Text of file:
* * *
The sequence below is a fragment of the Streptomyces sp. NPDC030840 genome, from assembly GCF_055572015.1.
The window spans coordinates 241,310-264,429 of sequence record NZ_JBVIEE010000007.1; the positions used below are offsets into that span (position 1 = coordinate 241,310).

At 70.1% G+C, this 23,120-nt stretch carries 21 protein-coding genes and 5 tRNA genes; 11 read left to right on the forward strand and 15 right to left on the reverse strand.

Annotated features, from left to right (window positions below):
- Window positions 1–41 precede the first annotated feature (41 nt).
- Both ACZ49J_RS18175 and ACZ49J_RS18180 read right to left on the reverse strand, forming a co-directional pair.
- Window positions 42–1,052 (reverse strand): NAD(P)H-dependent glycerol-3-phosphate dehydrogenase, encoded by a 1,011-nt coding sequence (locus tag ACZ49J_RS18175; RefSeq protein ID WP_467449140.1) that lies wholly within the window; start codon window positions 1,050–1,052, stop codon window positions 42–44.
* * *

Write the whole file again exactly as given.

The sequence below is a fragment of the Streptomyces sp. NPDC030840 genome, from assembly GCF_055572015.1.
The window spans coordinates 241,310-264,429 of sequence record NZ_JBVIEE010000007.1; the positions used below are offsets into that span (position 1 = coordinate 241,310).

At 70.1% G+C, this 23,120-nt stretch carries 21 protein-coding genes and 5 tRNA genes; 11 read left to right on the forward strand and 15 right to left on the reverse strand.

Annotated features, from left to right (window positions below):
- Window positions 1–41 precede the first annotated feature (41 nt).
- Both ACZ49J_RS18175 and ACZ49J_RS18180 read right to left on the reverse strand, forming a co-directional pair.
- Window positions 42–1,052 (reverse strand): NAD(P)H-dependent glycerol-3-phosphate dehydrogenase, encoded by a 1,011-nt coding sequence (locus tag ACZ49J_RS18175; RefSeq protein ID WP_467449140.1) that lies wholly within the window; start codon window positions 1,050–1,052, stop codon window positions 42–44.